Neighbourhood midwives

A team of midwives – known as London’s ‘Neighbourhood Midwives’ – are shaping the future of maternity services by offering expectant mums greater continuity throughout their pregnancy, labour and postnatal care.

London’s ‘Neighbourhood Midwives’ is a trailblazing approach which sees 80 per cent of women give birth with a midwife they know and who knows about their individual care needs and wishes, compared to 12 per cent of women receiving continuity nationally.

NHS England has committed to ensure that mums-to-be will have a named midwife and continuity of care throughout their pregnancy rather than see a different midwife at every appointment. Neighbourhood Midwives from Waltham Forest, North East London apply the ‘continuity of carer’ approach for women in their care.

One year on the pilot is already demonstrating better outcomes and experience for women and their babies.

Women having their first or second baby have experienced fewer interventions during birth with all new mums taking up breastfeeding which has known health benefits for a mother and her baby. Two-thirds of women were still breastfeeding at 6-8 weeks.

Emiko, a mother who gave birth with Neighbourhood Midwives, said: “It really makes such a difference getting to know the person who will assist you during what is a very personal experience.

“I could not have asked for a more perfect birth for my daughter.  It was very calm, I had everything exactly how I wanted it.  At no point did I feel intruded upon whilst in the zone.  My midwife Rebecca was a massive support, quietly there if I needed her, and providing gentle encouragement.”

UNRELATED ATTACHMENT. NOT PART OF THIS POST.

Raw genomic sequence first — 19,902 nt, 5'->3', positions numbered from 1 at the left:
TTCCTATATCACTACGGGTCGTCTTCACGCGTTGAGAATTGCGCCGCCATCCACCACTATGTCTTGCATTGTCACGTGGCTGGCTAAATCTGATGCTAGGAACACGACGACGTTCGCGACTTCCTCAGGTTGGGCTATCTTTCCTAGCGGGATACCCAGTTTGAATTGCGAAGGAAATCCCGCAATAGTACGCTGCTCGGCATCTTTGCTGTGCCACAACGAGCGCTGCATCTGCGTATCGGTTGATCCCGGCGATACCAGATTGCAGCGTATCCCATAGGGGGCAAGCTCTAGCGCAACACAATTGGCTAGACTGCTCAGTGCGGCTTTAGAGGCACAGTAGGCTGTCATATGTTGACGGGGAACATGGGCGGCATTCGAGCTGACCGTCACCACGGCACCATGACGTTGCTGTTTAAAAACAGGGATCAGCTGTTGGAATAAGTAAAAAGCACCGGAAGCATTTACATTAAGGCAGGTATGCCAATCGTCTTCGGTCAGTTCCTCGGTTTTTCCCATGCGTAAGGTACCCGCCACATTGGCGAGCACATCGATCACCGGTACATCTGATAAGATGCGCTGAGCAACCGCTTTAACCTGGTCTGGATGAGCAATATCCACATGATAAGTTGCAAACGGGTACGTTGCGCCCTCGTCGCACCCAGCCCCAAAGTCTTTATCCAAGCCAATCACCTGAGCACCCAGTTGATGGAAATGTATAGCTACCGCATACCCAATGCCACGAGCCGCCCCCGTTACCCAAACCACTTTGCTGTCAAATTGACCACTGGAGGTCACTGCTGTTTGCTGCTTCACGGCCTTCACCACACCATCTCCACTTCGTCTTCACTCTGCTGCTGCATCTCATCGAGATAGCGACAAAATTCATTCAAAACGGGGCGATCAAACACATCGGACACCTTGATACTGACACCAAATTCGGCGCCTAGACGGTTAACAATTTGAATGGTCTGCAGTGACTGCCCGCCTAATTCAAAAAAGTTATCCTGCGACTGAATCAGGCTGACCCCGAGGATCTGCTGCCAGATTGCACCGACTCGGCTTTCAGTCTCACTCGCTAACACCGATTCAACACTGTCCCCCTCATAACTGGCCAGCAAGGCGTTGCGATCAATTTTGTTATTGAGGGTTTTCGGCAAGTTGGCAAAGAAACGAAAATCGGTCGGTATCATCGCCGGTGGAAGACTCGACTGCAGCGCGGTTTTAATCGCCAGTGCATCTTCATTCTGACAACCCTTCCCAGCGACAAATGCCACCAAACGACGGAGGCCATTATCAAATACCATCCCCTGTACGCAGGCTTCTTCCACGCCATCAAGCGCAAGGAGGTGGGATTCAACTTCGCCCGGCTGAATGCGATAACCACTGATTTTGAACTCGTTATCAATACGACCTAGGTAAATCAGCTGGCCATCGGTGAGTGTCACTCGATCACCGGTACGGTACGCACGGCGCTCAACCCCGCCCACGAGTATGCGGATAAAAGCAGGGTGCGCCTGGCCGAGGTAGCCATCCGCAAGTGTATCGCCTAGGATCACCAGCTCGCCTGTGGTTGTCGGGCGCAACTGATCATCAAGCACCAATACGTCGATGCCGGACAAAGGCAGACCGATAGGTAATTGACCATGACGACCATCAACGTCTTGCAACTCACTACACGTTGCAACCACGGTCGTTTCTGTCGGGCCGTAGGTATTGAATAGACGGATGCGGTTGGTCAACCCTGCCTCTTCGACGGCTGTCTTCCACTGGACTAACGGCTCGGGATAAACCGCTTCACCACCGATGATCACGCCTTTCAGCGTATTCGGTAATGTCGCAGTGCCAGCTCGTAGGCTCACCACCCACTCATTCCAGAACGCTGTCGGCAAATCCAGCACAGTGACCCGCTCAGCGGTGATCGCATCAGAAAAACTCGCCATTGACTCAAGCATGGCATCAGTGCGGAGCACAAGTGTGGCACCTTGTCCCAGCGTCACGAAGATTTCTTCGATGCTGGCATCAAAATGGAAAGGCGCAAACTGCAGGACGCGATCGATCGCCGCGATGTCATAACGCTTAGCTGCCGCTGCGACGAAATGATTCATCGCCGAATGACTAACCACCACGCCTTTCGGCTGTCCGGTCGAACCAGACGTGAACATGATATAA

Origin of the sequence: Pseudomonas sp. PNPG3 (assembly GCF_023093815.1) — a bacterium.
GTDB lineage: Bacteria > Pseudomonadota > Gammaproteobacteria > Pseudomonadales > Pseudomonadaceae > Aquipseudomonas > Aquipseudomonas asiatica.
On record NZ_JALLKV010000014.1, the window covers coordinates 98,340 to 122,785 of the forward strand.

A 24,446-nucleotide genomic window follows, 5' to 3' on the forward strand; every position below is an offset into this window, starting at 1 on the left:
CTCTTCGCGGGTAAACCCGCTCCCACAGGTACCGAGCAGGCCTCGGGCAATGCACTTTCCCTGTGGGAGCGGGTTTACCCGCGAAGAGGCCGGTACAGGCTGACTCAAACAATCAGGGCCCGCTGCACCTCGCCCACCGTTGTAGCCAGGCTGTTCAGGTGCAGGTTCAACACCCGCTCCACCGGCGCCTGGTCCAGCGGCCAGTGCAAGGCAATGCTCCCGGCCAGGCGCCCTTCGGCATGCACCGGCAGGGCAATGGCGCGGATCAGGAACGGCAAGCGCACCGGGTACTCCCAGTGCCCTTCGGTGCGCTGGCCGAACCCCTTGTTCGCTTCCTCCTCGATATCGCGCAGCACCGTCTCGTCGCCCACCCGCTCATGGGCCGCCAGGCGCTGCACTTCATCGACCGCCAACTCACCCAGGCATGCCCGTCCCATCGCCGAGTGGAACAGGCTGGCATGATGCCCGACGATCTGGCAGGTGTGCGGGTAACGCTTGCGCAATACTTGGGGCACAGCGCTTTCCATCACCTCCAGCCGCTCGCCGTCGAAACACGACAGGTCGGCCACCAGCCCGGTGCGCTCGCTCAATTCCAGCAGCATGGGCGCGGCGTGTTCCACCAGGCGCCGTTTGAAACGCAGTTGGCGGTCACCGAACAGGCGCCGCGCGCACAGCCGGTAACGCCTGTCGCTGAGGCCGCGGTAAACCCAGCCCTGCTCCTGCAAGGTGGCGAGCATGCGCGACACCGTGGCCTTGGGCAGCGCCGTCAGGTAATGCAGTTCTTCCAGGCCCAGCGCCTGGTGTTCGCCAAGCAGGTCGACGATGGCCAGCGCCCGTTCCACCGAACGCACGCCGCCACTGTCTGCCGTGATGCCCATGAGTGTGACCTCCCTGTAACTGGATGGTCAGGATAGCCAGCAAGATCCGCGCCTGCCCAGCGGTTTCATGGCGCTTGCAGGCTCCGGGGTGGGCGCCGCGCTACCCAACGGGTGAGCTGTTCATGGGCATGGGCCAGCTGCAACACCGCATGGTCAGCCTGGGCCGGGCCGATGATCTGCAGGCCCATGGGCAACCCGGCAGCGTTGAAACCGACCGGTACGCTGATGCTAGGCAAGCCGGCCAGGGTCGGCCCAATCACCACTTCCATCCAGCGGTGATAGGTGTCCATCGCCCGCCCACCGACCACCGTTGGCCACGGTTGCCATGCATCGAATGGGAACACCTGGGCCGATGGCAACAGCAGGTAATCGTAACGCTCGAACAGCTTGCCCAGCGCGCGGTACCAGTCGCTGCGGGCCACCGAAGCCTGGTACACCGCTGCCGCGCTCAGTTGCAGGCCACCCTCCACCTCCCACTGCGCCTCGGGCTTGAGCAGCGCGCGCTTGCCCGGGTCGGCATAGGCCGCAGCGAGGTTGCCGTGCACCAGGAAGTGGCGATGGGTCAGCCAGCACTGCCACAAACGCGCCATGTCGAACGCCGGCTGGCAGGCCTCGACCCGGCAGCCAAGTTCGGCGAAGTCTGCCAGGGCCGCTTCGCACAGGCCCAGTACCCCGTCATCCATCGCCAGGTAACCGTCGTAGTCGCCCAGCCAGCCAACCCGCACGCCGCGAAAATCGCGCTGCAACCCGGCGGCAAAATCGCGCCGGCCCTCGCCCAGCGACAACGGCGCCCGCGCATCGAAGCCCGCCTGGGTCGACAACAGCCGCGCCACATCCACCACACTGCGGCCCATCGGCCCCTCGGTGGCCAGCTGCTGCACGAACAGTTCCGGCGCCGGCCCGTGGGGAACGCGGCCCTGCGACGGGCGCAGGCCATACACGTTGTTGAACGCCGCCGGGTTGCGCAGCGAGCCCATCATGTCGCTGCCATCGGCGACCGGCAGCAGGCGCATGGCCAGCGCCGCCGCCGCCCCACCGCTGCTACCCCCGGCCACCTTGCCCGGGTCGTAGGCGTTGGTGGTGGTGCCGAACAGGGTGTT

The pilot was commissioned by Waltham Forest CCG, an NHS England Maternity Choice and Personalisation Pioneer, in 2016 to run a two year trial to increase choice and continuity for women.

After demonstrating what can be achieved, evidence and best practice from the trailblazing pilot has helped develop the national blueprint to support all maternity services roll-out continuity of care giving every family in the country the very best start in life.

Laura, a midwife working on the scheme said:

“Working in the Neighbourhood Midwives model is a way of life. It’s nice to visit women at their homes, in their comfort zone, especially during the early stages of labour where you can pop in and out, allowing them privacy with the knowledge you can come back when they need you.

“You manage your own time and your own work load. You have to be aware of your capabilities and limitations, which is easier when you have your own workload. It can sometimes be challenging balancing work and your home life, you have to be quite organised but flexible. However, it is overall more rewarding knowing the women so well.”